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Need to Know: Redskins stock up, stock down after Patriots game

Need to Know: Redskins stock up, stock down after Patriots game

FOXBOROUGH, MA—Here is what you need to know on Friday, August 10, six days before the Washington Redskins host the Jets in their second preseason game. 

Talking points

Here are the players who played well against the Patriots and saw their stock rise and some others who now have declining stock.

Up—WR Cam Sims caught a 57-yard pass from Colt McCoy. It was a nice pass, looped over the fingertips of a leaping safety. Sims made the most of it, staying inbounds and dismissing a few tacklers to get down to the one-year line. Jay Gruden said that he was looking for players who could shine under the bright lights and Sims, who has been inconsistent in practice, needed a good game. 

Down—When QB Kevin Hogan came into the game for the last series of the first half, the Redskins had racked up 259 yards of offense. They ended with 333, meaning that they got 74 yards of offense with Hogan under center. The problems weren't all on him, but he did nothing to elevate the level of play of the offense. He did a few things well, but with the ball in Patriots territory and his team having a chance to take the lead, he coughed up the ball after a sack. 

Up—NT Tim Settle was playing with backups against backups, but that shouldn’t take away from his performance. He dominated the middle, posting five tackles and forcing and recovering a fumble. 

Down—RB Samaje Perine got off a few good runs but he did put the ball on the ground, something he has to avoid at all costs. Fortunately, the fumble, which the Patriots recovered, was negated because of the referees’ questionable assertion that his forward progress had been stopped. Perine was lucky this time, but his next fumble could be his last for the Redskins

Up—Midway through the first quarter, RB Byron Marshall showed why he is a serious candidate to make this roster. On a play from the New England 25, he got matched up against a linebacker and McCoy looked for him all the way. Marshall took in the short pass, turned on the jets, and went in for the touchdown. Not many can do that.

Bureau of statistics 

Only one player who started last night on offense, RB Rob Kelley, might be a Week 1 starter. In all, 29 Redskins did not play.

On the record

Gruden on why so many of the team’s starters did not play: I think a lot of thinking was I want to see our guys play against hopefully a lot of the starters for New England. I think it’s a great opportunity for some of these core backup players to get some great experience against a great team on the road. That was part of it. The other part of it is we have the Jets coming in for a couple of days of practice.

Comment: Yeah, I guess. Bill Belichick did the same thing, so there must be some merit to the strategy. I still think there is some value is giving the starters five to 10 plays just to get them out there. The thing is, coaches like Gruden are terrified of the thought that they might reduce the length of the preseason. If they continue to make the first look just like the fourth, they could disappear in a hurry.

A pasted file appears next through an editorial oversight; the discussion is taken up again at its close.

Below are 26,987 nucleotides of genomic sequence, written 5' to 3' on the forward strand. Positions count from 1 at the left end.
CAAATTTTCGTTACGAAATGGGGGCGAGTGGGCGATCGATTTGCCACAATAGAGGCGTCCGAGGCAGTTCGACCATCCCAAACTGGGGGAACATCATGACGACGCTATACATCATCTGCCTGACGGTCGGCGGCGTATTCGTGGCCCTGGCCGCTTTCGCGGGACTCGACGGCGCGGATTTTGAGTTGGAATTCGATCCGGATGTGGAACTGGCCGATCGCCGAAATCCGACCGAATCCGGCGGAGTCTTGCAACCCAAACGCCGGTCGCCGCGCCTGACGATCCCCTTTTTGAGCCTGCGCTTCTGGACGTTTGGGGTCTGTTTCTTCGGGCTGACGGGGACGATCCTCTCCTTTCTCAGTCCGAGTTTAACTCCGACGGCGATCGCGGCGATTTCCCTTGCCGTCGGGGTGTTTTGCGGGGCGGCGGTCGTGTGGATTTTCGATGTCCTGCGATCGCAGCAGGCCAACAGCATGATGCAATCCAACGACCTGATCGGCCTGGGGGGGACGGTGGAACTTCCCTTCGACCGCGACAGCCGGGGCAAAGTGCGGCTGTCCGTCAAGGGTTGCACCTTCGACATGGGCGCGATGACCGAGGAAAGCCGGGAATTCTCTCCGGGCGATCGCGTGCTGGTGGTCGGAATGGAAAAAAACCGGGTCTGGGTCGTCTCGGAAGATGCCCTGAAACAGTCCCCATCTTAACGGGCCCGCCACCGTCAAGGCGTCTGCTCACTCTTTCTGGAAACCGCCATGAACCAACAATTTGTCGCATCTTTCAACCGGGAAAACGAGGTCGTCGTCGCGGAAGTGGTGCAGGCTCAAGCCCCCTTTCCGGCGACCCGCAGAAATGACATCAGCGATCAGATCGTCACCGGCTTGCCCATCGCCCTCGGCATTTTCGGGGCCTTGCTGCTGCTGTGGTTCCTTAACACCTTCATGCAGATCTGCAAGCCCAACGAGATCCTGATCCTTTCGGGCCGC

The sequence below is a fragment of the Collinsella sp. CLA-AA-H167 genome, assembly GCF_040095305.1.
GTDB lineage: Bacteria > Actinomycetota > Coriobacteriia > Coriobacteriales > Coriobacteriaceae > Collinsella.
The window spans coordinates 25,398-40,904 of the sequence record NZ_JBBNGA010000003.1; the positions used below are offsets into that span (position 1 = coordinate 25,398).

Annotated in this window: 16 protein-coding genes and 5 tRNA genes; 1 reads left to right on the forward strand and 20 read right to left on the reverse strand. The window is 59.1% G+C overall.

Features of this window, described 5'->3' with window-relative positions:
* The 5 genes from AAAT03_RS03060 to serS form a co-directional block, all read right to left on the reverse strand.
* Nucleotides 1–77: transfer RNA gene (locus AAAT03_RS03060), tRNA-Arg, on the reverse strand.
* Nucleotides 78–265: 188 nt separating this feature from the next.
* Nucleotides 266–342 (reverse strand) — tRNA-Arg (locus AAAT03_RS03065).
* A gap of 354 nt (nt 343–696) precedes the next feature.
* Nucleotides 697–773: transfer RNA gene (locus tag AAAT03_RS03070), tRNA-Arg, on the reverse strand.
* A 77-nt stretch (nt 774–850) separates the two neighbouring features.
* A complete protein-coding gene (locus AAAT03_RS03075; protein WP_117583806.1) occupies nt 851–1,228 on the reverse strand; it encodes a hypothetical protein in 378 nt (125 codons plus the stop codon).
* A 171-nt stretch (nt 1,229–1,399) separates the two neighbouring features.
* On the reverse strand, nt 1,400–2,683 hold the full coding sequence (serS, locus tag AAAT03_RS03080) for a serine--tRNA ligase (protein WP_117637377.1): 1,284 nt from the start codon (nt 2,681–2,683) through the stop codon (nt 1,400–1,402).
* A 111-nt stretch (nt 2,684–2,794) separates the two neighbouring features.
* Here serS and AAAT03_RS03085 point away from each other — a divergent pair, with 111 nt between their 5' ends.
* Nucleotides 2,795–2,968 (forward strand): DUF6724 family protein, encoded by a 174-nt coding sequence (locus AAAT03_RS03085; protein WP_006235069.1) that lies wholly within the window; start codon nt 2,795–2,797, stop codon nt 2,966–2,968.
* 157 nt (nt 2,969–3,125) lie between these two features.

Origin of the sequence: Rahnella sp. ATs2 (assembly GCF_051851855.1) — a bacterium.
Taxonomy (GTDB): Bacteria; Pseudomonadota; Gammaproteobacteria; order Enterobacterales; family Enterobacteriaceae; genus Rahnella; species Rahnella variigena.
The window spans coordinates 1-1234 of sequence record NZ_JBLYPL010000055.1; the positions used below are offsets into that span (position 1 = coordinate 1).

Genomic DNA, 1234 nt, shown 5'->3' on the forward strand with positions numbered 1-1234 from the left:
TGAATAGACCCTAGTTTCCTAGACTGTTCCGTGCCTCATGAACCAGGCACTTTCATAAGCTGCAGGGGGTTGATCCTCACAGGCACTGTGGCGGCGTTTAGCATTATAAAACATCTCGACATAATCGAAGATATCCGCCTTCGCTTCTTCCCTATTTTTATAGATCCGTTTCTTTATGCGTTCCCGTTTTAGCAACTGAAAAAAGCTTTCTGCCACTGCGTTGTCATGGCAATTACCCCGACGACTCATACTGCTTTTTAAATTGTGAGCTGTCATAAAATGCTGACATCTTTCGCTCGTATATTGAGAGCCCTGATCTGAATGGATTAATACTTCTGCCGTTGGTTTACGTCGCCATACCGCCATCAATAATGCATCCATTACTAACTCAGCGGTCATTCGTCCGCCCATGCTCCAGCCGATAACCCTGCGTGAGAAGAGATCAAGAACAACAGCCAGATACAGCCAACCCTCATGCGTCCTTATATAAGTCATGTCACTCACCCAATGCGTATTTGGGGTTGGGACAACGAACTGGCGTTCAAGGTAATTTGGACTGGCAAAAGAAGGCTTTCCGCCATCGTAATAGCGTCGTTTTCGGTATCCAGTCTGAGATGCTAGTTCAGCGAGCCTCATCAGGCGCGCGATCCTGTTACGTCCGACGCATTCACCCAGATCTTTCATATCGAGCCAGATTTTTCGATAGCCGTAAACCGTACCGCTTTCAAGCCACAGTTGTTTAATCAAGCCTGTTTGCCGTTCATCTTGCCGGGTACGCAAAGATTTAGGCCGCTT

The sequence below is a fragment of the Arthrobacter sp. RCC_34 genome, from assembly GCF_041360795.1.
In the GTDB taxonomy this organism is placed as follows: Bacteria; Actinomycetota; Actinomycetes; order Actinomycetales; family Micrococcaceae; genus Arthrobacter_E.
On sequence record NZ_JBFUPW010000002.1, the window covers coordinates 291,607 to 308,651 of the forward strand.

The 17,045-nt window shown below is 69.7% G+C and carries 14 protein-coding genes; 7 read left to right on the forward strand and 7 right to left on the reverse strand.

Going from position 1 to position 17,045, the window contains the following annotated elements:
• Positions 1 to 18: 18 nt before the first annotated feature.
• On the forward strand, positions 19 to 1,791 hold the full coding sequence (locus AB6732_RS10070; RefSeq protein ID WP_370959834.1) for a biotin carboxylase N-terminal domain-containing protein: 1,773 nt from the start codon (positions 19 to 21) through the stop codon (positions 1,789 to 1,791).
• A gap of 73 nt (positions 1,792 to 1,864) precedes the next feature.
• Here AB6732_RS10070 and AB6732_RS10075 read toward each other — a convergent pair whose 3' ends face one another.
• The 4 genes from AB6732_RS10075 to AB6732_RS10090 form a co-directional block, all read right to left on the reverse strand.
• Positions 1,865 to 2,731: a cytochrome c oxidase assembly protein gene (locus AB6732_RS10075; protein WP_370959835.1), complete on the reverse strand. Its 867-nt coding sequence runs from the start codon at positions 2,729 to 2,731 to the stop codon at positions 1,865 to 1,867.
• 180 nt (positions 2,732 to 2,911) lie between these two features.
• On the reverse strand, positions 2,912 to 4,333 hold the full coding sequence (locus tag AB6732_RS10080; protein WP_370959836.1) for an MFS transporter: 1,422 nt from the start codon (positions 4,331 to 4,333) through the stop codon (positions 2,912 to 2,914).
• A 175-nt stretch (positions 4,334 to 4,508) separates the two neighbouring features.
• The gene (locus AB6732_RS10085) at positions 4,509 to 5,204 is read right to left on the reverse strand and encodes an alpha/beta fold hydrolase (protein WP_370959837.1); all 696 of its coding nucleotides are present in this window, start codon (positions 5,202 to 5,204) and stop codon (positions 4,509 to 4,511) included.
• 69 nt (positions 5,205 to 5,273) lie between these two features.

The agenda

Today: Off day

Upcoming: Preseason Jets @ Redskins (Aug. 16) 6 days; Final cut (Sept. 1) 22 days; Season opener @ Cardinals (Sept. 9) 30 days

In case you missed it

Stay up to date on the Redskins. Rich Tandler covers the team 365 days a year. Like his Facebook page,Facebook.com/TandlerNBCS and follow him on Twitter  @TandlerNBCS and on Instagram @RichTandler

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With the game put in their hands, the Redskins defense got the job done again

With the game put in their hands, the Redskins defense got the job done again

The Redskins got going quickly on offense against the Packers on Sunday. They scored in four plays the first time they had the ball. After a three and out they drove to another touchdown. In the second quarter they embarked on the longest touchdown drive they have had since 1999, a 98-yard march. By the time halftime came they had scored 28 points. 

That’s great but that four touchdowns are not always enough to beat an Aaron Rodgers-led Packers team. In 2016, the last season that Rodgers played all 16 games, Green Bay averaged 27 points per game. Basically, no lead is safe. 

But Jay Gruden played it very safe with the offensive play calling in the second half. Alex Smith, who was on fire in the first half, attempted only five passes in the last 30 minutes. They had 57 yards rushing in the second half, 32 of which came on the Redskins final possession when they drove for a field goal, their only points of the final two quarters. 

It was a similar performance to their season opener against the Cardinals when they were up 21-0 at halftime and then posted just a field goal in the second quarter.